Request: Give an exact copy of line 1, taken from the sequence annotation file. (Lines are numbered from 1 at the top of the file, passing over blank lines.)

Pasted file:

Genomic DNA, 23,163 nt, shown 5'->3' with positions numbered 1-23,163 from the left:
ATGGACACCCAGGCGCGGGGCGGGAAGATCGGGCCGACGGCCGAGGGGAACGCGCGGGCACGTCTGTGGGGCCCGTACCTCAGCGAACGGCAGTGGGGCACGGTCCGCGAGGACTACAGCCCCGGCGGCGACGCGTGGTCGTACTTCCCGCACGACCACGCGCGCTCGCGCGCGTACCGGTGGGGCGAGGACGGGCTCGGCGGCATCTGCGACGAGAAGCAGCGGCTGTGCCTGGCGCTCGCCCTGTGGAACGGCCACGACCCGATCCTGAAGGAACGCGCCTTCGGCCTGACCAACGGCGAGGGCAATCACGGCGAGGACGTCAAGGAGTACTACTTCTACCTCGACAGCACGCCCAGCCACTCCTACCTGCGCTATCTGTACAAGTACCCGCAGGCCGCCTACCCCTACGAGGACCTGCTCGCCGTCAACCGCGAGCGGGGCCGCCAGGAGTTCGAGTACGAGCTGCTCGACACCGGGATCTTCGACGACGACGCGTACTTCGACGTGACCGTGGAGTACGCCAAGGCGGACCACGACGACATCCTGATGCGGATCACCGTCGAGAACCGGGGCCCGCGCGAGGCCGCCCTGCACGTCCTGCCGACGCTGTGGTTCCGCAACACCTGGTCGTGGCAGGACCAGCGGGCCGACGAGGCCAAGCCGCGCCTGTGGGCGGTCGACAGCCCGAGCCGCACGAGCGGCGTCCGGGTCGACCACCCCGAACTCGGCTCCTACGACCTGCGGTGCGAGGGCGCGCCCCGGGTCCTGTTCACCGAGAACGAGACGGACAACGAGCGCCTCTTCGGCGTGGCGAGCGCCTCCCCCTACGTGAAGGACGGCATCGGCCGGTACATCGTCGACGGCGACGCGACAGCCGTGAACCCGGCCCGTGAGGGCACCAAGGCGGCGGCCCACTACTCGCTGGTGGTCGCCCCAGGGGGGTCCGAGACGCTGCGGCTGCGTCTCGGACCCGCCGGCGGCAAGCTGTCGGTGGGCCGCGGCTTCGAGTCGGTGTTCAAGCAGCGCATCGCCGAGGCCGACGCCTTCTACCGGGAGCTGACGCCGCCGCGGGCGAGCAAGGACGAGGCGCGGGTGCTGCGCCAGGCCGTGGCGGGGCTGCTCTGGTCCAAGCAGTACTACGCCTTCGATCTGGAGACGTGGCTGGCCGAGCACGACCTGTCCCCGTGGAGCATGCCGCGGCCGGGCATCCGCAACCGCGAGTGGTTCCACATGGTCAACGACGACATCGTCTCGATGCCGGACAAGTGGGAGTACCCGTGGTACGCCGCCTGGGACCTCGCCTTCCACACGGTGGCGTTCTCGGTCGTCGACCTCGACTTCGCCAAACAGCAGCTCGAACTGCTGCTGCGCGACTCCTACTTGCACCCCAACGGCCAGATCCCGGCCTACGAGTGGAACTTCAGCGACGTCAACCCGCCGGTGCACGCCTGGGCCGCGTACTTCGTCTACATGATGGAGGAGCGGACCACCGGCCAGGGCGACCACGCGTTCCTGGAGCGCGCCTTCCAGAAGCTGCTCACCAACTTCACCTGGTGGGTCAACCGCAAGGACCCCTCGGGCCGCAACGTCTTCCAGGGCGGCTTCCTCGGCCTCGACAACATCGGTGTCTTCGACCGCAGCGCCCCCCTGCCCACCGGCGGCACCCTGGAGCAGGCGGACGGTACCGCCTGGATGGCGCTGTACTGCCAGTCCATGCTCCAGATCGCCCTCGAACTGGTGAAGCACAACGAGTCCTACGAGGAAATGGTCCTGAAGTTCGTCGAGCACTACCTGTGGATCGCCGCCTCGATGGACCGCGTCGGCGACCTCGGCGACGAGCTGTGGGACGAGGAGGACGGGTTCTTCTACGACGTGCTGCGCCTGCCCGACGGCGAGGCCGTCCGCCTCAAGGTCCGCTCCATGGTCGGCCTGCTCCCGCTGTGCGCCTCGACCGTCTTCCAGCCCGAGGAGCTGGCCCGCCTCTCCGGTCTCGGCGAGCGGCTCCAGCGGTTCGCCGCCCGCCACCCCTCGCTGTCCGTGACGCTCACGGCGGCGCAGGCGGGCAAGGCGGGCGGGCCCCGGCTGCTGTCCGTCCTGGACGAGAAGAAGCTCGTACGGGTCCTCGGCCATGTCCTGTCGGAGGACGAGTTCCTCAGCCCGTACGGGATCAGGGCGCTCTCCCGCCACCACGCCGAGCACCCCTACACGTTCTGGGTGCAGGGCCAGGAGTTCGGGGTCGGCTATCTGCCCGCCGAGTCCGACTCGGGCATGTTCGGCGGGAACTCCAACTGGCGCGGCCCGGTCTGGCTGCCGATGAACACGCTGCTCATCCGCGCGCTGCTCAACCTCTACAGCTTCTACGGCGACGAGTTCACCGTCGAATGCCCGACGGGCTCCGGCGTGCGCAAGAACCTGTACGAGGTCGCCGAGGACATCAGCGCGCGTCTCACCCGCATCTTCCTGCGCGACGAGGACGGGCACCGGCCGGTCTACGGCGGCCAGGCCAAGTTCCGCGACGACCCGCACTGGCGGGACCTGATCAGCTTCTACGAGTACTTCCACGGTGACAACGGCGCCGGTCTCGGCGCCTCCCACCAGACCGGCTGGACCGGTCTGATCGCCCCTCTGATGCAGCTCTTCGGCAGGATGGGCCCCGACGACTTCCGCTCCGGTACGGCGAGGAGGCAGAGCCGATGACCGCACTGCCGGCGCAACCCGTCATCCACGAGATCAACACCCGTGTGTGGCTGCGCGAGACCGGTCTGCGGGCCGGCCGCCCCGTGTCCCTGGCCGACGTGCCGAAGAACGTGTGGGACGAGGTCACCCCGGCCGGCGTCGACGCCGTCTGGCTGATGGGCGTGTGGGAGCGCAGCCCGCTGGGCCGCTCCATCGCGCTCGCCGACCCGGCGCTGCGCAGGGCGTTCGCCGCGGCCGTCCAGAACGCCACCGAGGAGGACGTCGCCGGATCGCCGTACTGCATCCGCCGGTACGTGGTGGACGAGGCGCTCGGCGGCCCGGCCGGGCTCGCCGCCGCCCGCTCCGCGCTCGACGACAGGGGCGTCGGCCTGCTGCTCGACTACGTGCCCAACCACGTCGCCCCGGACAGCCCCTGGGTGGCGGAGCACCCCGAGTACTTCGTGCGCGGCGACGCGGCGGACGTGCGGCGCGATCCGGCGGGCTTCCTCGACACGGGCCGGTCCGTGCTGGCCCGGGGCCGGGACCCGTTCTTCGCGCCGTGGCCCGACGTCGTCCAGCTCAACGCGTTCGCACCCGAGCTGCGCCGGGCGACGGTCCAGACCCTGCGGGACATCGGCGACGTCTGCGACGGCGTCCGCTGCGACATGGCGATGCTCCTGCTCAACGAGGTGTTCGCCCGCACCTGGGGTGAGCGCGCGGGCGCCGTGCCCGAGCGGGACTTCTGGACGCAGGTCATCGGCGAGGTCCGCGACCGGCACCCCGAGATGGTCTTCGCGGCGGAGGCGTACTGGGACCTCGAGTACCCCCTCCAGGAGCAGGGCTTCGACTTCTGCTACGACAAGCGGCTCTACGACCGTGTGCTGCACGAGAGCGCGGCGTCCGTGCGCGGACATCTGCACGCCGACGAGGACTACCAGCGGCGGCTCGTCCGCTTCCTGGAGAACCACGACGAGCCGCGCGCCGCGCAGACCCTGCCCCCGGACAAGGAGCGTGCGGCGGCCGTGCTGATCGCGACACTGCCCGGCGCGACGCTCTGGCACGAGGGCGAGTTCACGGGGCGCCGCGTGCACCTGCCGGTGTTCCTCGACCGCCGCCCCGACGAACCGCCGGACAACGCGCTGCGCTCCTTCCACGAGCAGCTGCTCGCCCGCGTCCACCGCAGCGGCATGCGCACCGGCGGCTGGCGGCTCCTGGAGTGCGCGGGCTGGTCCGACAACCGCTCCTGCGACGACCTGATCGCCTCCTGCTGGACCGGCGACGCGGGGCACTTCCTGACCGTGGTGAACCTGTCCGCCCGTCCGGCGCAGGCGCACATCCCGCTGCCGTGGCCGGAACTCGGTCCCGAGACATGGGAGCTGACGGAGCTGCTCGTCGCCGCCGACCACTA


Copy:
Genomic DNA, 23,163 nt, shown 5'->3' with positions numbered 1-23,163 from the left: